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(a) Schematics of our transistor (cross section along the drain-source axis) with the gate (G), source (S), and drain (D). (b) Transmission electron microscope image of a device, corresponding to (a). (c) Electrostatic equivalent circuit. The tunnel barriers under the spacers replace the tunnel oxide junctions (boxes) of metallic SETs, and the transistor gate replaces the usual electrostatic capacitor. (d) Top view of the device showing the nanowire that is heavily doped except under the spacers (gray areas: tunnel barriers) and under the gate (black area: Coulomb island).
Linear drain-source conductance vs gate voltage in a , device with at various temperatures. Very small drain-source voltages are necessary at low temperature to stay in the linear regime: is at , at 100 and , and at . Inset: zoom on periodic Coulomb oscillations in linear scale.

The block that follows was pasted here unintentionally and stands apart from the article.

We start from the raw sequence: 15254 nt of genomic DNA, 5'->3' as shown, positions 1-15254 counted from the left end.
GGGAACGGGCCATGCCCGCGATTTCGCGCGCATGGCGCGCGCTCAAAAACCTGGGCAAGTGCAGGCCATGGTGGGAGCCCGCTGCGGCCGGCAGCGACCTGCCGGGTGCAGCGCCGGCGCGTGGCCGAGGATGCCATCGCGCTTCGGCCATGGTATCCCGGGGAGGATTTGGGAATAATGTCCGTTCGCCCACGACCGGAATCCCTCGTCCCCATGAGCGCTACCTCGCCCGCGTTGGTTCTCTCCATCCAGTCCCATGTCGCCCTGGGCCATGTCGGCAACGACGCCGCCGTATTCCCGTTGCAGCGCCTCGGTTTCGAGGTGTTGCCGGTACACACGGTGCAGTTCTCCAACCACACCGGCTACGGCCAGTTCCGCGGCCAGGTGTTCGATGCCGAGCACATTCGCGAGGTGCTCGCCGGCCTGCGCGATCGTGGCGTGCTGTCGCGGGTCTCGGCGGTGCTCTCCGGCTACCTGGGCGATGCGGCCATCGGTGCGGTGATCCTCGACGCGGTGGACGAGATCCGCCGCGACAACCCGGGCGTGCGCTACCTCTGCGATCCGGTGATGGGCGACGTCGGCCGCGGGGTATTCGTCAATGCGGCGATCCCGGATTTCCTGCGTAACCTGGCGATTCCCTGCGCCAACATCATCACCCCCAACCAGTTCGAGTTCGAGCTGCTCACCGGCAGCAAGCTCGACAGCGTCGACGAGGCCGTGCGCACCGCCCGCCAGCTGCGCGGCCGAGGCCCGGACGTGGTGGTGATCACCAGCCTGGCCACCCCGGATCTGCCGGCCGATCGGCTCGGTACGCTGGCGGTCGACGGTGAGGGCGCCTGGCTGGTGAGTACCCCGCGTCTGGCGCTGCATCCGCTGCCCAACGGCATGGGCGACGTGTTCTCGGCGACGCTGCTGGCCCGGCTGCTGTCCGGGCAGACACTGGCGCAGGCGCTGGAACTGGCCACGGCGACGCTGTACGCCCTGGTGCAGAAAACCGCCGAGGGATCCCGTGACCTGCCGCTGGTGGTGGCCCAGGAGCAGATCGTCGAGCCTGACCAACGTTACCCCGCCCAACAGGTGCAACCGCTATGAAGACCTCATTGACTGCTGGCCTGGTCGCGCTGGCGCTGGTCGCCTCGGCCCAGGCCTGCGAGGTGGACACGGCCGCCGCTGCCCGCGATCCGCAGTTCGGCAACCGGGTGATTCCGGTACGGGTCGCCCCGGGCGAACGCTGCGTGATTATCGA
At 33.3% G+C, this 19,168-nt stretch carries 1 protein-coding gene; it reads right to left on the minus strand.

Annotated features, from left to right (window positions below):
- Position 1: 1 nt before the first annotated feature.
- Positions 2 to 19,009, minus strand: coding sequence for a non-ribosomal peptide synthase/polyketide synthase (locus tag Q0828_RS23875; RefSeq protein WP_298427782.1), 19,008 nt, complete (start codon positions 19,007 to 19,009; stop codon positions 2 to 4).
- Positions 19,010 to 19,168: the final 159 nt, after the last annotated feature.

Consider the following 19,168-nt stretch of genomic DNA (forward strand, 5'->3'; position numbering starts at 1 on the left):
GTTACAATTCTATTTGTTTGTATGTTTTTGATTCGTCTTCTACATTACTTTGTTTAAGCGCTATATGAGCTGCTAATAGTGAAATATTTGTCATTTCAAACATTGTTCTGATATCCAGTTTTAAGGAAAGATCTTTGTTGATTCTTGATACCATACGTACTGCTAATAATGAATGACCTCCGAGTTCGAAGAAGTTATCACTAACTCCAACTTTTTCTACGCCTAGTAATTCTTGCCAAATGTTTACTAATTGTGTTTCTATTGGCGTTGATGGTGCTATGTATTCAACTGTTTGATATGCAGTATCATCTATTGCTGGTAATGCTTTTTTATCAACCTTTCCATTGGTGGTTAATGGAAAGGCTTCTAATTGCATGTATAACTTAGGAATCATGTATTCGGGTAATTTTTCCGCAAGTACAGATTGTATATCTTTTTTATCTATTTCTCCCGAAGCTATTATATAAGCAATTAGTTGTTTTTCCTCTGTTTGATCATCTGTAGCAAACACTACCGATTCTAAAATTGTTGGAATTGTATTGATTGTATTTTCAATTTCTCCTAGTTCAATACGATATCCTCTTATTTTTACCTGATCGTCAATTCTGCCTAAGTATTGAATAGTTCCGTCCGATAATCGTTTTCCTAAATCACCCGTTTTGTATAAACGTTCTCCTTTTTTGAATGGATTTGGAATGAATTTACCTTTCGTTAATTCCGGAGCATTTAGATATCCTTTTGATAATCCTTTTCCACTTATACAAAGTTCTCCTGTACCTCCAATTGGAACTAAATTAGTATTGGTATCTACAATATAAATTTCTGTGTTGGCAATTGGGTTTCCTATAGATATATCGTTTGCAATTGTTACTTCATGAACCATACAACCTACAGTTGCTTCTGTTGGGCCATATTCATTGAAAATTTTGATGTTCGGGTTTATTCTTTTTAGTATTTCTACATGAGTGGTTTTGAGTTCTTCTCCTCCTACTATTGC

Period of the oscillations in gate voltage in a device with , and , measured down to with a drain-source voltage of . The gate capacitance is independent of gate voltage. 115 peaks are recorded in the gate voltage range of , yielding a mean spacing and . Inset: calculated period from the geometry of 26 devices (with different widths, lengths, and gate oxide thickness) compared to measurements. The good agreement shows that the period is set by the MOS gate capacitance.
Top: Coulomb diamonds in a device with , , and . The slopes allow to determine the source and drain capacitances and . Bottom: numerical simulations of the doping (left) and potential (right) along the wire, deep below the interface, for a gate. The undoped regions below spacers and gate create a flattop potential that is lowered in its center by the gate voltage, creating a well isolated by two barriers.
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